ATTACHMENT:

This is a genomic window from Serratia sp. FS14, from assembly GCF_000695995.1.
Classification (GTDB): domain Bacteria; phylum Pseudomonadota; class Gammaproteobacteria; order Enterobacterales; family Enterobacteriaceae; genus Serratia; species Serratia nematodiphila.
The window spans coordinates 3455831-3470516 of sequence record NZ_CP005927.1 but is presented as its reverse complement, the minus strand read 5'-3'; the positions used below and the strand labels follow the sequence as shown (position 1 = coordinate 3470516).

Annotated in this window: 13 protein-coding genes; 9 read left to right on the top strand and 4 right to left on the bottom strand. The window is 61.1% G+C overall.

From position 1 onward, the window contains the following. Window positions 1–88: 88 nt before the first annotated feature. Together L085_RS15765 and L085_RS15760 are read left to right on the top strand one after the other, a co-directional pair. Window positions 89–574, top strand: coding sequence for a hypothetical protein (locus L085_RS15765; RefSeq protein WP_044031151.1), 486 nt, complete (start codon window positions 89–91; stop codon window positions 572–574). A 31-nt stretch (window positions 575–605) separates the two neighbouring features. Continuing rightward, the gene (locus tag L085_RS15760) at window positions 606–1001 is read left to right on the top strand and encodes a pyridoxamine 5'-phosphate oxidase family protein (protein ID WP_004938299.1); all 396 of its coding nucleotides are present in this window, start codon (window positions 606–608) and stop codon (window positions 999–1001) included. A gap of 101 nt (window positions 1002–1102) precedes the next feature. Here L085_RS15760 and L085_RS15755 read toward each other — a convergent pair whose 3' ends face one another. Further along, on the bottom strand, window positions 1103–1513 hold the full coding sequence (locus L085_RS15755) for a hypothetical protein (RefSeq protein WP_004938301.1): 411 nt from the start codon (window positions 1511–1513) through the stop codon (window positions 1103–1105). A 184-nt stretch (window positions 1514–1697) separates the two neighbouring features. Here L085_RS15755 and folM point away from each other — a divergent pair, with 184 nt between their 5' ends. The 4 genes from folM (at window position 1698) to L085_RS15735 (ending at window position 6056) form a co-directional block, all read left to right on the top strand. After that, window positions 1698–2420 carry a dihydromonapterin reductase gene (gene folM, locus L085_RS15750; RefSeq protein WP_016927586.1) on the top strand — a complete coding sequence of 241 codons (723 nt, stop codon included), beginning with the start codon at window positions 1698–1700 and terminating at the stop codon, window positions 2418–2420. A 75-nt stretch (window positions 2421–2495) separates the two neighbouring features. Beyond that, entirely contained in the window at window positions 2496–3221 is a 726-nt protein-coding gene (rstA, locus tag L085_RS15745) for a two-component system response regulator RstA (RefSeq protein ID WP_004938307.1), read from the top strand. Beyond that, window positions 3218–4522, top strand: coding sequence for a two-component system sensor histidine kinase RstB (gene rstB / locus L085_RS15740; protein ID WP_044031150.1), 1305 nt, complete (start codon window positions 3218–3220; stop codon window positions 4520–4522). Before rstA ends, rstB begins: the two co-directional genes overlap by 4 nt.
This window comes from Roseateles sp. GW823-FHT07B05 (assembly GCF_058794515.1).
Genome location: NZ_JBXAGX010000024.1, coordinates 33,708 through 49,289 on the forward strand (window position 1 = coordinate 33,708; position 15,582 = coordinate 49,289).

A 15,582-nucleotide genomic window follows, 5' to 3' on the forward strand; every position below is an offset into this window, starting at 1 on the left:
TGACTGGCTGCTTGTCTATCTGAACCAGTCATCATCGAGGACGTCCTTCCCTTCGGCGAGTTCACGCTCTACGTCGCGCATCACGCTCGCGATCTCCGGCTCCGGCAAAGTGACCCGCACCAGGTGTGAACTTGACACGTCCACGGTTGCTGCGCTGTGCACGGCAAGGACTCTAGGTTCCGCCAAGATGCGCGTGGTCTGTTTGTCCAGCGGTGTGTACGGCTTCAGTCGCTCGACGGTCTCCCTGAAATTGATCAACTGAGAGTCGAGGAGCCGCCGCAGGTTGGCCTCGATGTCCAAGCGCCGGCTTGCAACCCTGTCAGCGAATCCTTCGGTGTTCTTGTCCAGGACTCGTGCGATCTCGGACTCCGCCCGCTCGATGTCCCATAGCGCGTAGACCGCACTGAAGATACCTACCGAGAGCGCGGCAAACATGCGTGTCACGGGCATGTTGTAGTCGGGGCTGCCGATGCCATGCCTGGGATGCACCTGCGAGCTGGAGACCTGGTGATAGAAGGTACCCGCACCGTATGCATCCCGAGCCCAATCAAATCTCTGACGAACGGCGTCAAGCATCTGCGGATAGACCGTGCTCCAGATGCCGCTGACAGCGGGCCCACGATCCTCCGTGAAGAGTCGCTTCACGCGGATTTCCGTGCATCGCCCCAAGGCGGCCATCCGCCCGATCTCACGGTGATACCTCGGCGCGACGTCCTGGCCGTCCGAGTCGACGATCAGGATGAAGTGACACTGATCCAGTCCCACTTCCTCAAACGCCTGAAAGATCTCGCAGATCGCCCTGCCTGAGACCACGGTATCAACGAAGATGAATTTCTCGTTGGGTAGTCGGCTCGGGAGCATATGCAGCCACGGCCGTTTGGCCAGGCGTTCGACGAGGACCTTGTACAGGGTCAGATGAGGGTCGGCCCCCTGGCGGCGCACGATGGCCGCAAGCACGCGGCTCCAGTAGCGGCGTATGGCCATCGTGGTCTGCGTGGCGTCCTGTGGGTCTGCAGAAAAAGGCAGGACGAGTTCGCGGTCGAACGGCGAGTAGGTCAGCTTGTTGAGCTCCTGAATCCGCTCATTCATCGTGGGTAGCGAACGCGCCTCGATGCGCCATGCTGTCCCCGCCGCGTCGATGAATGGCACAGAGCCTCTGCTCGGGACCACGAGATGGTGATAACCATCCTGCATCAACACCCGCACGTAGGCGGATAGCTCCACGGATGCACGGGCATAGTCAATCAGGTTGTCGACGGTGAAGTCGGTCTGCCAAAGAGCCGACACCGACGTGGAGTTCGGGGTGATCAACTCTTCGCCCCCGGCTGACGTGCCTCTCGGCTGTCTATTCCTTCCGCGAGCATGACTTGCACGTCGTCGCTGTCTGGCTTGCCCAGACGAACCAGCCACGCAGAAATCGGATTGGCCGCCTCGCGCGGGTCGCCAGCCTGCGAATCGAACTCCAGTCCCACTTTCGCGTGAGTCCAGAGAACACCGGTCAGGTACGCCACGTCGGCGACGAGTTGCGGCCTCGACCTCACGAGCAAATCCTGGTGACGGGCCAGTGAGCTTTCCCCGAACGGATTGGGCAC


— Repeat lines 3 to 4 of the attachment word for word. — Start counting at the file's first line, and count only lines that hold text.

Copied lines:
The window spans coordinates 3455831-3470516 of sequence record NZ_CP005927.1 but is presented as its reverse complement, the minus strand read 5'-3'; the positions used below and the strand labels follow the sequence as shown (position 1 = coordinate 3470516).

Annotated in this window: 13 protein-coding genes; 9 read left to right on the top strand and 4 right to left on the bottom strand. The window is 61.1% G+C overall.